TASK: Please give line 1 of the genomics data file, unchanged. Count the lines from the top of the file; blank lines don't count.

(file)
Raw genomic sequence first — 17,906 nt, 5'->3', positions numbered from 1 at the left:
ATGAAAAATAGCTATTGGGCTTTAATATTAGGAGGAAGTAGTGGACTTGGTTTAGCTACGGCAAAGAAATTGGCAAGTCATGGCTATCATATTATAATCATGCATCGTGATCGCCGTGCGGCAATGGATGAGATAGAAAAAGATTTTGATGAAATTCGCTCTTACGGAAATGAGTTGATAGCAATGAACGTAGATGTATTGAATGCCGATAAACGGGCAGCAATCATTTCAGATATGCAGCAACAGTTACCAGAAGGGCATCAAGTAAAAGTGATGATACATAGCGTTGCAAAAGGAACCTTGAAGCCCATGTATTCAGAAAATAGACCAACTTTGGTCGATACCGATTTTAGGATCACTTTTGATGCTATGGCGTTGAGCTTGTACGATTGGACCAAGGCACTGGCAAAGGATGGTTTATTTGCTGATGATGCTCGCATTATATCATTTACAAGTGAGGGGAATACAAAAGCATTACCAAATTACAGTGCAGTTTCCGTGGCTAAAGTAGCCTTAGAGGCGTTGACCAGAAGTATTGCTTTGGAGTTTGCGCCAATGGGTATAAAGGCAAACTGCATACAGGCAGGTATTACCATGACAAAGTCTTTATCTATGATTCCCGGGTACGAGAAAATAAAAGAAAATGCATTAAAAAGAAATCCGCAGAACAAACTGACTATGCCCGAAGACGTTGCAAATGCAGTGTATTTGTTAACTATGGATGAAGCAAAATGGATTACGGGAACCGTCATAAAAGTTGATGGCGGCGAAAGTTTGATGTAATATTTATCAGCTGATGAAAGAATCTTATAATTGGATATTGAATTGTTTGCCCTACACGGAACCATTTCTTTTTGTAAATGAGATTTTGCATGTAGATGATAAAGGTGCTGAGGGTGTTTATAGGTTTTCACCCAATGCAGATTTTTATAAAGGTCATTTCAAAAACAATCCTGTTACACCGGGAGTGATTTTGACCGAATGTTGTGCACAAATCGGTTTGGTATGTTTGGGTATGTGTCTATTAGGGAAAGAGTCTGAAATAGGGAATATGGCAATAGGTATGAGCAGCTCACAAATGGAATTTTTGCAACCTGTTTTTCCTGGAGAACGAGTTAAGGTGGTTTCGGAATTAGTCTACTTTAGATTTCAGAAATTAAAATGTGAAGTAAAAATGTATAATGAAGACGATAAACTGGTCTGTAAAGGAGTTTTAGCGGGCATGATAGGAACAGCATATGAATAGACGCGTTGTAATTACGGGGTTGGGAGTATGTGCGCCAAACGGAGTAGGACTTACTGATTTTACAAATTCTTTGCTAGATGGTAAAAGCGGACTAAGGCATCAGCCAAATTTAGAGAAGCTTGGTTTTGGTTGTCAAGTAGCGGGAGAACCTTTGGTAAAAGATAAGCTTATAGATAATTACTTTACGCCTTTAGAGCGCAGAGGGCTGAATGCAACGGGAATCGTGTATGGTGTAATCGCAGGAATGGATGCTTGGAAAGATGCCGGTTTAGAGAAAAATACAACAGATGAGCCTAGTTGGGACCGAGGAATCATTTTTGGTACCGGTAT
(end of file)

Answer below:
Raw genomic sequence first — 17,906 nt, 5'->3', positions numbered from 1 at the left: